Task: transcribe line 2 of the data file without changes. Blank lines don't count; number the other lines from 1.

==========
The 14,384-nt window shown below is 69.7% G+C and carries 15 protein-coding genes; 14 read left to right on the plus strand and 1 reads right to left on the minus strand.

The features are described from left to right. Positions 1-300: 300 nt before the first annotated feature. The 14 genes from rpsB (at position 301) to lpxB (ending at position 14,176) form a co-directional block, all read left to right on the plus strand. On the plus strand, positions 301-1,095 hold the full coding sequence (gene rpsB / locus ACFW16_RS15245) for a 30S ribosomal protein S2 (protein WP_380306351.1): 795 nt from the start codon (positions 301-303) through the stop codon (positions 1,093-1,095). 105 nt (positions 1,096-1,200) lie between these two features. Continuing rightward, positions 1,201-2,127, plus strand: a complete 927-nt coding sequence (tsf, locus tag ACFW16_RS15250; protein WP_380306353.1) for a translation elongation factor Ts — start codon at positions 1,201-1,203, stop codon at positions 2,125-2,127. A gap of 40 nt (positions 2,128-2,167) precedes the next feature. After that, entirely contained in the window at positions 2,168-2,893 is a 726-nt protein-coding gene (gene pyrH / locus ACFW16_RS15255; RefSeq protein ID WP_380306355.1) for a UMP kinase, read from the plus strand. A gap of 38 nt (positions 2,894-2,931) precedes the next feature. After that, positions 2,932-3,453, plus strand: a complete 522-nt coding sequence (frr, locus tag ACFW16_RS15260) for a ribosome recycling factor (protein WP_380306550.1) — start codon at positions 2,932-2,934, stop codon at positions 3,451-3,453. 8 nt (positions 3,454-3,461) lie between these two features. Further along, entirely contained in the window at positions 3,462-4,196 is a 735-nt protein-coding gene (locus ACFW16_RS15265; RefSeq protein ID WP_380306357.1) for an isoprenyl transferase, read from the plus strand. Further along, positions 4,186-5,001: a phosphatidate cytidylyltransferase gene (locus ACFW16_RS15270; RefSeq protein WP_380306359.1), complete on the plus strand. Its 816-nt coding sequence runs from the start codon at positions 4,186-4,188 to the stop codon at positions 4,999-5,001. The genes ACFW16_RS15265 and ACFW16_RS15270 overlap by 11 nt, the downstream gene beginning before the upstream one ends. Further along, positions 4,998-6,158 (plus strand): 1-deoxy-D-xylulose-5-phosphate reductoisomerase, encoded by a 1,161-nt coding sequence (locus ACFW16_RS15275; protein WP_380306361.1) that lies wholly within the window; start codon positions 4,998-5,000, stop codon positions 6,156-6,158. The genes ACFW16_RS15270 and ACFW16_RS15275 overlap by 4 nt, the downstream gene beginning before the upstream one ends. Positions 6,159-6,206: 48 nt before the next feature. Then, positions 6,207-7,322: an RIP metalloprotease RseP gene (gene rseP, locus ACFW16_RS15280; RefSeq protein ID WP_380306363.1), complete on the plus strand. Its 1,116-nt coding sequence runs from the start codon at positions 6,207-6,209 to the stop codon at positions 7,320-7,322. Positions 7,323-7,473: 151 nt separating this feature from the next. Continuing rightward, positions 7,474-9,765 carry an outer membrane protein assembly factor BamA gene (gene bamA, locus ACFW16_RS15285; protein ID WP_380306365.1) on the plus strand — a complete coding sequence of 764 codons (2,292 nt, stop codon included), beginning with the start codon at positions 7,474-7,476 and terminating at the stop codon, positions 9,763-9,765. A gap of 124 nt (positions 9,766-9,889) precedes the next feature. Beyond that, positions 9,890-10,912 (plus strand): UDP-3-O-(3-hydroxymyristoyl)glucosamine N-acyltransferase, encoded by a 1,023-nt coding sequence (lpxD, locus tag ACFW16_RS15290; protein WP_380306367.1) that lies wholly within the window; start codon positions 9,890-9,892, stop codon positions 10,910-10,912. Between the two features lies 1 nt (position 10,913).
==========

The features are described from left to right. Positions 1-300: 300 nt before the first annotated feature. The 14 genes from rpsB (at position 301) to lpxB (ending at position 14,176) form a co-directional block, all read left to right on the plus strand. On the plus strand, positions 301-1,095 hold the full coding sequence (gene rpsB / locus ACFW16_RS15245) for a 30S ribosomal protein S2 (protein WP_380306351.1): 795 nt from the start codon (positions 301-303) through the stop codon (positions 1,093-1,095). 105 nt (positions 1,096-1,200) lie between these two features. Continuing rightward, positions 1,201-2,127, plus strand: a complete 927-nt coding sequence (tsf, locus tag ACFW16_RS15250; protein WP_380306353.1) for a translation elongation factor Ts — start codon at positions 1,201-1,203, stop codon at positions 2,125-2,127. A gap of 40 nt (positions 2,128-2,167) precedes the next feature. After that, entirely contained in the window at positions 2,168-2,893 is a 726-nt protein-coding gene (gene pyrH / locus ACFW16_RS15255; RefSeq protein ID WP_380306355.1) for a UMP kinase, read from the plus strand. A gap of 38 nt (positions 2,894-2,931) precedes the next feature. After that, positions 2,932-3,453, plus strand: a complete 522-nt coding sequence (frr, locus tag ACFW16_RS15260) for a ribosome recycling factor (protein WP_380306550.1) — start codon at positions 2,932-2,934, stop codon at positions 3,451-3,453. 8 nt (positions 3,454-3,461) lie between these two features. Further along, entirely contained in the window at positions 3,462-4,196 is a 735-nt protein-coding gene (locus ACFW16_RS15265; RefSeq protein ID WP_380306357.1) for an isoprenyl transferase, read from the plus strand. Further along, positions 4,186-5,001: a phosphatidate cytidylyltransferase gene (locus ACFW16_RS15270; RefSeq protein WP_380306359.1), complete on the plus strand. Its 816-nt coding sequence runs from the start codon at positions 4,186-4,188 to the stop codon at positions 4,999-5,001. The genes ACFW16_RS15265 and ACFW16_RS15270 overlap by 11 nt, the downstream gene beginning before the upstream one ends. Further along, positions 4,998-6,158 (plus strand): 1-deoxy-D-xylulose-5-phosphate reductoisomerase, encoded by a 1,161-nt coding sequence (locus ACFW16_RS15275; protein WP_380306361.1) that lies wholly within the window; start codon positions 4,998-5,000, stop codon positions 6,156-6,158. The genes ACFW16_RS15270 and ACFW16_RS15275 overlap by 4 nt, the downstream gene beginning before the upstream one ends. Positions 6,159-6,206: 48 nt before the next feature. Then, positions 6,207-7,322: an RIP metalloprotease RseP gene (gene rseP, locus ACFW16_RS15280; RefSeq protein ID WP_380306363.1), complete on the plus strand. Its 1,116-nt coding sequence runs from the start codon at positions 6,207-6,209 to the stop codon at positions 7,320-7,322. Positions 7,323-7,473: 151 nt separating this feature from the next. Continuing rightward, positions 7,474-9,765 carry an outer membrane protein assembly factor BamA gene (gene bamA, locus ACFW16_RS15285; protein ID WP_380306365.1) on the plus strand — a complete coding sequence of 764 codons (2,292 nt, stop codon included), beginning with the start codon at positions 7,474-7,476 and terminating at the stop codon, positions 9,763-9,765. A gap of 124 nt (positions 9,766-9,889) precedes the next feature. Beyond that, positions 9,890-10,912 (plus strand): UDP-3-O-(3-hydroxymyristoyl)glucosamine N-acyltransferase, encoded by a 1,023-nt coding sequence (lpxD, locus tag ACFW16_RS15290; protein WP_380306367.1) that lies wholly within the window; start codon positions 9,890-9,892, stop codon positions 10,910-10,912. Between the two features lies 1 nt (position 10,913).